Ender’s Game by Orson Scott Card: A Book Review

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Ender’s Game by Orson Scott Card: A Book Review

With the movie coming out soon, I figured I better read Ender’s Game.  I’m so glad I did because just from watching the movie trailer, I had no idea what Ender’s Game was really about.  Don’t count on me telling you any plot here, as I just want you to read it for yourself!

The Good:

I love the originality of exploring what it would be like to fight in space—person to person and not only with battleships.  The Game Room is an interesting concept and the way Orson Scott Card writes these scenes is neat—strategy at zero gravity—there is no up and down.  It is even more fascinating to try to imagine what it would be like.  I think I would have a hard time believing there is no up and down.

Everyone loves endings that they didn’t know were coming.  And that is all I can say on that point.

The version of Ender’s Game that I read came with a forward by the author, Mr. Orson Scott Card that was interesting to read before the book itself.  He talked about fans writing him letters asking him if he meant for people to read into the book in such and such a way, to see a hidden meaning or a parallel to the real world.  It turns out he didn’t write such deep meanings into the book on purpose at all—he was just trying to write a good story.  And the story is great!  But I love that you can read it to enjoy the story and you can read it to examine politics, philosophy and life.  It can be interpreted in many different ways so all readers will find something of value in the book, even if it is just for the story.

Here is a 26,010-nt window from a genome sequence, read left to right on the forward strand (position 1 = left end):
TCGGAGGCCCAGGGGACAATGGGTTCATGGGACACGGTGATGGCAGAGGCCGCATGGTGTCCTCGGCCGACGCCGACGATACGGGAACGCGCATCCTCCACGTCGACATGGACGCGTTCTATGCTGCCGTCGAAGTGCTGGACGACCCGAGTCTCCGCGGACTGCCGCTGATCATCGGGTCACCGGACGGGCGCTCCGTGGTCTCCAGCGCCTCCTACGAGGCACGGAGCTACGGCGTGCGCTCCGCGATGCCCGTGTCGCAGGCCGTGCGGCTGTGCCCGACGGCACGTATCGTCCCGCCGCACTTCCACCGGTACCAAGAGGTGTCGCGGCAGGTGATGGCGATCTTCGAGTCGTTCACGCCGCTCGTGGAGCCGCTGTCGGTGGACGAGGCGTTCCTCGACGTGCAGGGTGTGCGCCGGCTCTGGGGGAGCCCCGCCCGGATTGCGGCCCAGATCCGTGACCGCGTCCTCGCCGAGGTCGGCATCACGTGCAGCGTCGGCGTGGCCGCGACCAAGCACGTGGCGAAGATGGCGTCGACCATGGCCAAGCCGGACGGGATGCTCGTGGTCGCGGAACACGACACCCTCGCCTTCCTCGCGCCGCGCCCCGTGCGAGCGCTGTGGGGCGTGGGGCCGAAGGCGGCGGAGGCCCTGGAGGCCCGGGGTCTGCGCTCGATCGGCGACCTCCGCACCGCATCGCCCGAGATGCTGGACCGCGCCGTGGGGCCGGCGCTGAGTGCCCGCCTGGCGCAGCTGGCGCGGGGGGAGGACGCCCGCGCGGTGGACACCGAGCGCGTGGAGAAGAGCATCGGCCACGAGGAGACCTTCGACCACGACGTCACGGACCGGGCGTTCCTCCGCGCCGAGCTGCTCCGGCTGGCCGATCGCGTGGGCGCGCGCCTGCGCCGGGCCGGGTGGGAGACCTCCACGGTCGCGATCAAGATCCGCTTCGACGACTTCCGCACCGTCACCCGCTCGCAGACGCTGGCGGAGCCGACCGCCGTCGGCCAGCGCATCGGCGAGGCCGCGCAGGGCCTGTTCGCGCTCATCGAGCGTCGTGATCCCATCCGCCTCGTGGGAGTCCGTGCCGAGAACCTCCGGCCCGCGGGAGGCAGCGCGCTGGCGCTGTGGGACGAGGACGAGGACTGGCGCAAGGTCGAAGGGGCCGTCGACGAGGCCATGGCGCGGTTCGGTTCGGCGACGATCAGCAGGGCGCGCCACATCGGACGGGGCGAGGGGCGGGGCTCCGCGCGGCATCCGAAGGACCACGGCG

I saw the trailer before reading the book, so of course Colonel Graff looks like Harrison Ford in my head.  And he fits Colonel Graff perfectly.

The Bad:

After a while, it is hard to think of Ender and the other kids as kids.  They seem so adult.  They are all geniuses, they talk and act like adults, so it is hard to imagine them as eight years old.  Every once and a while the child in them shows, especially when they get angry and in the petty arguments between “groups,” but throughout the book I had to keep reminding myself that these were children.

The Verdict:

Read:

If you plan on seeing the movie, definitely read the book first.  It is original science fiction that has become a classic—don’t waste your first impression on a movie, though I do hope the movie is good.  This book is great if you are just looking for a good story or if you want to read into it a little more.

Don’t Read:

If science fiction is not for you, then maybe this book isn’t either.  The book is centered on children that are trained from the age of five or six to be soldiers in space.  Some people may find this not to their taste, so while it is not quite like The Hunger Games, you may want to avoid it.
Written by Heidi V

Heidi is a co-creator and writer at Definitely Not for the Birds (DNFB). She is an avid reader, a diehard Badger fan, and knows from experience that a good hike can solve almost any ailment. Follow Heidi @heidi_5 and DNFB @not4birds.

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